Following excavations in 1903-1904 by the Austrian Archaelogical Institute the four statues from the facade were taken to the Ephesus Museum in Vienna. When the facade was later rebuilt they were replaced by copies. Only the façade has been rebuilt. The rest of the building remains in ruins.
Later stage in restoration of the Library of Celsus (2006). Statues on façade visible.
Photographs by George Repin in 1997 and 2006.
Previous Reflections by George Repin
The Nineteen Thirties Remembering Rowe Street The Sydney Push Saturday Night at the Movies Shooting Through Like A Bondi Tram A Stop On The Road To Canberra City Department Stores - Gone and Mostly Forgotten An Australian Icon - thanks to Billy Hughes Crossing The Pacific in the 1930s Hill End The Paragon at Katoomba Seafood In Sydney How Far From Sydney? Cockatoo Island Over The Years The Seagull at the Melbourne Festival in 1991 Busby's Bore The Trocadero In Sydney Cahill's restaurants Medical Pioneers in Australian Wine Making Pedal Power and the Royal Flying Doctor Service Pambula and the Charles Darwin Connection Gloucester and the Barrington Tops A Millenium Apart Have You Stopped to Look? Gulgong Il Porcellino Olympia Durham Hall Sargent's Tea Rooms Pie Shops and Street Photographers The Ballet Russes and Their Friends in Australia Hotels at Bondi Alma Ata Conference - 1978 Keukenhof - 1954 The Lands Department Building and Yellowblock Sandstone The Goroka Show - 1958 A Gem On The Quay Staffa The Matson Line and Keepsake Menus Kokeshi Dolls The Coal Mine At Balmain The Hyde Park Barracks The Changing Faces Of Sydney From Pounds and Pence to Dollars and Cents Nell Tritton and Alexander Kerensky Making A Difference In Ethiopia William Balmain J C Bendrodt and Princes Restaurant Azzalin Orlando Romano and Romano's Restaurant Waldheim Alcohol in Restaurants Before 1955 King Island Kelp The Mercury Theatre Around Angkor - 1963 Angkor Wat 1963 Costumes From the Ballets Russe Clifton at Kirribilli Chairman Mao's Personal Physician The Toby Tavern The MoKa at Kings Cross The Oceaographic Museum in Monaco The Island of Elba Russian Fairy Tale Plates Meteora Souda Bay War Cemetery Barrow, Alaska Cloisonné Tripitaka Koreana Minshuku The Third Man Photographs and Memories Not A Chagall! Did You Listen? Did You Ask? Napier (Ahuriri, Maori) New Zealand Borobudur Ggantija Temples Plumes and Pearlshells Murano University of Padua Ancient Puebloe Peoples - The Anasazi Pula The Gondolas of Venice Cinque Terre Visiting the Iban David The Living Desert Bryce Canyon National Park Aphrodisias The Divine Comedy Caodaism Sapa and local Hill People A Few Children Cappadocia Symi Jean-Marie Tjibaou Cultural Centre Aboriginal Rock Art on Bigge Island ANZAC Cove (Ari Burnu) 25 April, 1997 Hotere Garden Oputae Children of the Trobriand Islands Page Park Market - Rabaul Rabual Kotor, Montenegro Galleries of Photographs I Lascaux Galleries of Photographs II The Cathedral of St. James – Šibenik, Croatia Ivan Meštrović - Sculptor Delphi Gallery of Photographs III The Handicrafts of Chiang Mai Raft Point San Simeon - "Hearst Castle" Floriade - The Netherlands - 1982 Russian New Year Mycenae "Flightseeing" Out Of Anchorage Alaska The White Pass and Yukon Route Totem Poles Tivkin Cemetery Krka National Park - Croatia Tavistock Square and the BMA Orthodox Easter Wieliczka Salt Mine A Walk on Santorini Indonesian Snapshots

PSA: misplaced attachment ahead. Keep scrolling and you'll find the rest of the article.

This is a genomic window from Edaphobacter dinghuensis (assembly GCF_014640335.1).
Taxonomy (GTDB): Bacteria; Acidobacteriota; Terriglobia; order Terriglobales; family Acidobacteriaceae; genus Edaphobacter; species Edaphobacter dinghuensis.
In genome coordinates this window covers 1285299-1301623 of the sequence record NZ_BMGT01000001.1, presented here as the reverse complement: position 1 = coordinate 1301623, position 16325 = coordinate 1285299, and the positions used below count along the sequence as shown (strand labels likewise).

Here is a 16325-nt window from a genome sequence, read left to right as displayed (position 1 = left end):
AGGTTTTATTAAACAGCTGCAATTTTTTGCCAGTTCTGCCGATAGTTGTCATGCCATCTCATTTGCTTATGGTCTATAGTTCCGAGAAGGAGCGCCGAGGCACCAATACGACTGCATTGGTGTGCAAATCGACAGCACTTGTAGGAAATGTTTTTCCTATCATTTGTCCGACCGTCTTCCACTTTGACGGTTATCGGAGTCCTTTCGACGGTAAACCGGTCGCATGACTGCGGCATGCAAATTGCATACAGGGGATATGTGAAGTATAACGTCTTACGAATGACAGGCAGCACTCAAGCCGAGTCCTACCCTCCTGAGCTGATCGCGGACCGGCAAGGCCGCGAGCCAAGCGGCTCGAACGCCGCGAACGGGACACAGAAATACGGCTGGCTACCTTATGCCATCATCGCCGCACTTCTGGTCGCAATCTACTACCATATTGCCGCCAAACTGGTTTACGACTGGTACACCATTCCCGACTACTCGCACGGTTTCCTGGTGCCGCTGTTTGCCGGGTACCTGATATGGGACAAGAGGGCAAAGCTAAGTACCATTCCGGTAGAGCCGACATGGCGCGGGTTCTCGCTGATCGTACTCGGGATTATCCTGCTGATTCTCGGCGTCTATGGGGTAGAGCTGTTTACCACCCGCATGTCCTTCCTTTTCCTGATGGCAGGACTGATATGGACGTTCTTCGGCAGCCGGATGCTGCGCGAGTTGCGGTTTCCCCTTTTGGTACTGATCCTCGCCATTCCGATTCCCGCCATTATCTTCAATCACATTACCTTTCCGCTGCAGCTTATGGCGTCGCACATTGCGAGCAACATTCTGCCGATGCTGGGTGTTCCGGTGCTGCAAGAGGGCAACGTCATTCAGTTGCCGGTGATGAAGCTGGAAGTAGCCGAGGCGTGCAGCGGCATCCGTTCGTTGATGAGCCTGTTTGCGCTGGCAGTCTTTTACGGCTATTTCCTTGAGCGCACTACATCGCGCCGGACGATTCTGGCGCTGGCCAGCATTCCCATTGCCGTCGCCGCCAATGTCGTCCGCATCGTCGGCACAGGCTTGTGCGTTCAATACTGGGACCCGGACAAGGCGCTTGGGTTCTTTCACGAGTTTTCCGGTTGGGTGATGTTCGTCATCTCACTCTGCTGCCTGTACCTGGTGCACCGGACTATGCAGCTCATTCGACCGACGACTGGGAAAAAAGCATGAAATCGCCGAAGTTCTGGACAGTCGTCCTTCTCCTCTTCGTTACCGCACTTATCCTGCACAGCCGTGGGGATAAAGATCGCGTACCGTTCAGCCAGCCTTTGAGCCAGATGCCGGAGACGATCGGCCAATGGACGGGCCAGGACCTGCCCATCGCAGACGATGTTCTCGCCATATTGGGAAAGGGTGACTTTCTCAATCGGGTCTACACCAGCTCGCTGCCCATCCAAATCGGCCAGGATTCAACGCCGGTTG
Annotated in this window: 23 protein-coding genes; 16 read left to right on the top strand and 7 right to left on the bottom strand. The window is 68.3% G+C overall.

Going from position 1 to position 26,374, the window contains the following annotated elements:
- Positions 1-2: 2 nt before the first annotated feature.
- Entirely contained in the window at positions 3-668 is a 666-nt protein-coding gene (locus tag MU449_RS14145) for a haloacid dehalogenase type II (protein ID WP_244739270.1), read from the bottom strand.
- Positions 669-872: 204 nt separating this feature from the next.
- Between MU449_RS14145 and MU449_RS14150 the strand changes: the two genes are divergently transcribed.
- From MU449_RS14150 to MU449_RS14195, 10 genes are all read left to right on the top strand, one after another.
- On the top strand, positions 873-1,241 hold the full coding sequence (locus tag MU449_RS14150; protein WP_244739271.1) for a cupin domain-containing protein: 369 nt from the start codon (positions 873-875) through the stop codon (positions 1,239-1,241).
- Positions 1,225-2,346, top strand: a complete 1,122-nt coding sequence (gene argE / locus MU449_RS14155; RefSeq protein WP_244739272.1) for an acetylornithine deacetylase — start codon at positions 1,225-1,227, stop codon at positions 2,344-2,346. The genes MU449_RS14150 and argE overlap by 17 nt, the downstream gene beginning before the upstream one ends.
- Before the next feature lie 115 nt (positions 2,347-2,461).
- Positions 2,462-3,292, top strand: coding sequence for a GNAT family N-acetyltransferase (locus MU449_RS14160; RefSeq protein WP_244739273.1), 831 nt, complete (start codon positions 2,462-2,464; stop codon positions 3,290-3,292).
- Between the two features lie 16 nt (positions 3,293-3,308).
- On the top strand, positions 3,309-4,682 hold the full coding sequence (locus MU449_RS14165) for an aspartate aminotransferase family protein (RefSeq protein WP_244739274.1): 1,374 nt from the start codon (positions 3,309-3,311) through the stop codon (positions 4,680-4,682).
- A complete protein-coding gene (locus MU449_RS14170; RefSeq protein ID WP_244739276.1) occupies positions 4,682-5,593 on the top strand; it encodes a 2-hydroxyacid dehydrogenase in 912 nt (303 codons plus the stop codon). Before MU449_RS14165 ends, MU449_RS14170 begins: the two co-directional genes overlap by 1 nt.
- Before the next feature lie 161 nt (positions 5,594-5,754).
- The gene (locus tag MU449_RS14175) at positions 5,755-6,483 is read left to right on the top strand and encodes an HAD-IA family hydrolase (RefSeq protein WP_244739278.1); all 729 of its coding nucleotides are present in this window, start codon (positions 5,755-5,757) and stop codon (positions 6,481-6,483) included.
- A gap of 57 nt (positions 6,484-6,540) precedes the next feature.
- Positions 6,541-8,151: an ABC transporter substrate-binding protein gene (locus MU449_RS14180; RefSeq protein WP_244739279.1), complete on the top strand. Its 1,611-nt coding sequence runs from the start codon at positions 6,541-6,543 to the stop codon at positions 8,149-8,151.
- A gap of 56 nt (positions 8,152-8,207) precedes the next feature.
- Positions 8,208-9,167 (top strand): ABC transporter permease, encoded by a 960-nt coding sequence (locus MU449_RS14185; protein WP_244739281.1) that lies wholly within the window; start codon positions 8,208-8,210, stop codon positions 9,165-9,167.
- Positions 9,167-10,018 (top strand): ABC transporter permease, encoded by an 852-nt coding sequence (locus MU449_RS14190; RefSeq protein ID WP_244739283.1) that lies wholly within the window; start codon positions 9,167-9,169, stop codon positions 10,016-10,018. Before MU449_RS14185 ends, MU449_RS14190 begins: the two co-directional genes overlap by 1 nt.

Copyright George Repin 2016. All Rights Reserved.